Originally published July 2011.
The Spanish Connection?
(This book is 13 years old now, so it would be interesting to see if the claims have held up as the science had advanced.)
Back in 2006 Oxford University announced the results of a DNA study which challenged the general belief that the early British Celts came across the channel from central Europe. Bryan Sykes, a professor of human genetics, claimed that the majority of people in the British Isles are actually descended from people who came from the Iberian Peninsula. Sykes is best known for writing several books on the investigation of human history and prehistory through studies of mitochondrial DNA. He is also the founder of Oxford Ancestors, a genealogical DNA testing firm and has been involved in several high profile cases including “Ötzi” the Iceman and people who have claimed
to be descendants of the Romanov royal family.
Around 6,000 years ago people of what would become Spain and Portugal developed ocean-going boats which would have allowed them to sail north to Britain. Professor Sykes’ team spent five years studying the DNA from 10,000 volunteers in Britain and Ireland in a project aimed at mapping their genetic roots. The results suggest there was a small population of perhaps a few thousand very early inhabitants in the British Isles, which was later absorbed by a larger invading Iberian tribe.
Syke’s book Blood of the Isles (2006, published in the United States and Canada as Saxons, Vikings and Celts: The Genetic Roots of Britain and Ireland) divided the genetic heritage of the British Isles into several “clans” of descent based upon evidence from mitochondrial DNA, inherited by both sexes only from their mothers, and the Y chromosome, which is inherited by men from their fathers
What he calls the “Oisin” clan appear to be descended from Iberians who migrated to Britain between 4,000 and 5,000 BC and now considered the UK’s indigenous inhabitants. This seems to disprove the theory that later invasions of Saxons and Norsemen exterminated or drove out the native Britons, but rather moved in among them over time and intermarried.
Wodan is the second most common clan identified by Sykes and seem to have arrived from Denmark during Viking invasions in the 9th century.
The Sigurd clan is descended from Viking invaders who settled in the British Isles since AD 793. One of the most common clans in the Shetland Isles, and areas of north and west Scotland.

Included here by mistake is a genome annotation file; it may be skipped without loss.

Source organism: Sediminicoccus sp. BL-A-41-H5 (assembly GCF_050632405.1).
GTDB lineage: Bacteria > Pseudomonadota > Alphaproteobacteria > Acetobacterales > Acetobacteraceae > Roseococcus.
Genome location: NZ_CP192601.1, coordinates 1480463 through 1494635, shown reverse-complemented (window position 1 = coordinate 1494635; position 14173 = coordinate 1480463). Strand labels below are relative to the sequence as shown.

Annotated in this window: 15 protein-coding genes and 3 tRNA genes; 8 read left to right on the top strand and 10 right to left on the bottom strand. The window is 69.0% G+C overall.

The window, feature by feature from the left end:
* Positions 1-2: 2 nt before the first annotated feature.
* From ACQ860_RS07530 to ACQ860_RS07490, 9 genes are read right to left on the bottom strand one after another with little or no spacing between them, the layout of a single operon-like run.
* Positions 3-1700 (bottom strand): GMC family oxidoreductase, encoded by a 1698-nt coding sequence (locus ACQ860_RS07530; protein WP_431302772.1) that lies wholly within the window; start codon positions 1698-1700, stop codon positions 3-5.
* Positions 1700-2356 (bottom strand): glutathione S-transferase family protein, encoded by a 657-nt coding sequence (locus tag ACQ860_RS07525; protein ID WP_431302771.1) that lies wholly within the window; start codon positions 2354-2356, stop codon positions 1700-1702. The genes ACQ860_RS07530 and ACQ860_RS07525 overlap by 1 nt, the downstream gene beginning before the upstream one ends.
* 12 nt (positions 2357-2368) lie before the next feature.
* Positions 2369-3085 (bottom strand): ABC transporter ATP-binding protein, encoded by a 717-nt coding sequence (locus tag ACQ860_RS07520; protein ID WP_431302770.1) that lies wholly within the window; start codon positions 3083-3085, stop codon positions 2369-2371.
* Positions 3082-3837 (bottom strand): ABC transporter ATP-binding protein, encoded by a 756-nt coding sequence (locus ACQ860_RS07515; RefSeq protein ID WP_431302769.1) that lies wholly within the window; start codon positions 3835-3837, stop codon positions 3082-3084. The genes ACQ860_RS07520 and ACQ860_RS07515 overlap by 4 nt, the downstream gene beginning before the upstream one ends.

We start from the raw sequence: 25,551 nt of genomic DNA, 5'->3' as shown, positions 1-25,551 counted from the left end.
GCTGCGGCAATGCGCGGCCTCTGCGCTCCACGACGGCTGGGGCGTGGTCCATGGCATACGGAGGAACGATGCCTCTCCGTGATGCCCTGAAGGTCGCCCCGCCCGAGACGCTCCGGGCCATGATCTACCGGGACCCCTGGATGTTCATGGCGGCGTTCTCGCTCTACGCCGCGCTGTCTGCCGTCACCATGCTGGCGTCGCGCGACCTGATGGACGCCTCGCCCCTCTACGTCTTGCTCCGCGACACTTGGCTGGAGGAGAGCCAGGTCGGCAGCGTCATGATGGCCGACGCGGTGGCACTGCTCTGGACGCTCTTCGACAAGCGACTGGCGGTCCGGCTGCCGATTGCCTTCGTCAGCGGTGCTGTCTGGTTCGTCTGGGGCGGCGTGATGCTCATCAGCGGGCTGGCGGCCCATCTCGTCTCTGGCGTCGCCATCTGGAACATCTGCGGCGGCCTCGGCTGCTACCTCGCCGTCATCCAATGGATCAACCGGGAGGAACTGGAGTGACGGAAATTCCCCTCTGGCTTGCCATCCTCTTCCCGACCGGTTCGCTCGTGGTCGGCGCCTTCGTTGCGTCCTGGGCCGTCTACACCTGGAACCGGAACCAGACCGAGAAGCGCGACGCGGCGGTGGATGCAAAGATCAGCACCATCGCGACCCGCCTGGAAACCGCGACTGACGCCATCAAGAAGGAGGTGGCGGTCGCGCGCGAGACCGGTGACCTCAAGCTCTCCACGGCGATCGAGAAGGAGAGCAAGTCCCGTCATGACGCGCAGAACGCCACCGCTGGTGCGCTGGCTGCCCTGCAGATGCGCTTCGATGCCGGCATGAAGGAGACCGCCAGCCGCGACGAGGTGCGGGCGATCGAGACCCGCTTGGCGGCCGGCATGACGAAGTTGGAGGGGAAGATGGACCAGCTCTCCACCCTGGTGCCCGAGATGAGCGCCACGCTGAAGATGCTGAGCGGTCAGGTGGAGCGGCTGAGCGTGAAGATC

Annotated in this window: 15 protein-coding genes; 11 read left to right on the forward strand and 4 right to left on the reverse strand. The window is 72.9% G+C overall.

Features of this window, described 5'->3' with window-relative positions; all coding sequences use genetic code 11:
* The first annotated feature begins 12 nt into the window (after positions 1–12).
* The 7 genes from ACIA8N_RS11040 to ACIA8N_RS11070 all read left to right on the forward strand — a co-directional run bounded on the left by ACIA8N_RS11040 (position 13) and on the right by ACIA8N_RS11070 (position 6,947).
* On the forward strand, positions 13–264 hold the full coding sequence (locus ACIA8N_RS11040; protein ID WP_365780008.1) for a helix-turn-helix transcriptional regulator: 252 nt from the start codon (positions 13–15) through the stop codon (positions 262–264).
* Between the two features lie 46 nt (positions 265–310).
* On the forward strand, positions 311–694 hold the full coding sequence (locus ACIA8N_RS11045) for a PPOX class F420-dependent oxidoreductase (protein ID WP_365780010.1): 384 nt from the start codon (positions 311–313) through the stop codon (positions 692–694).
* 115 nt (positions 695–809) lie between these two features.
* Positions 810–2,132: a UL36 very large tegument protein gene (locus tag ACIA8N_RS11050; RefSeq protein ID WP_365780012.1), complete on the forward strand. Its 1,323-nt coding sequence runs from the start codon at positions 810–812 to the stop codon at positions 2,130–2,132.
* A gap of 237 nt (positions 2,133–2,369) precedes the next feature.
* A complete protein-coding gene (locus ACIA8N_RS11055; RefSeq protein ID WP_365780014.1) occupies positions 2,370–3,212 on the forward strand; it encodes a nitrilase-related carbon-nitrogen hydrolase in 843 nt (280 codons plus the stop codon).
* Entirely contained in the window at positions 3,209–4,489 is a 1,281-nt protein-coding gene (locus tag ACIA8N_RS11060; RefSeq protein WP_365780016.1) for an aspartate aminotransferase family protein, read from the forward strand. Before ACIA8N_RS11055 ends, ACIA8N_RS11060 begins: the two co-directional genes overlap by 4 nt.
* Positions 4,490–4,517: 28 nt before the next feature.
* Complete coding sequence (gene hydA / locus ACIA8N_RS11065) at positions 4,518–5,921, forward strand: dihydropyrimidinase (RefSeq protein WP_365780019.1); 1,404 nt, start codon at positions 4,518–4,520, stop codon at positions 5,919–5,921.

Eshu. The wave of Oisin immigration was joined by the Eshu clan, which has roots in coastal north Africa.
Re. A second wave of arrivals which came from the Middle East. The Re were farmers who seem to have spread westwards across Europe.
Although the Romans ruled from AD 43 until 410, they left a relatively small genetic footprint. Possibly because for the first 200 years the occupying forces were forbidden from marrying locally.
A criticism of Sykes’ books is that he “dumbs down” the details of the genetic studies for popular consumption. One reviewer wrote that throughout his popular works, Sykes lets “stories, rather than statistics, emerge from the data.” For example, he gives the first woman identified as carrying a particular mDNA haplotype a name as a “clan mother” which puts a “face” on clan origin rather than using a more dispassionate identifying code used in the lab. At times he also traces some of the male Y chromosome DNA lineages to historical kings, and warlords which can become sensationalized -as in his claim about an American who may be directly descended from Genghis Khan. To me this smacks a little of the adverts I used to see from companies that offered to trace your genealogy and implied “You to may be descended from kings!!“
In any case, this new field of “genetic archeology” continues to be revealing interesting tidbits about human migrations.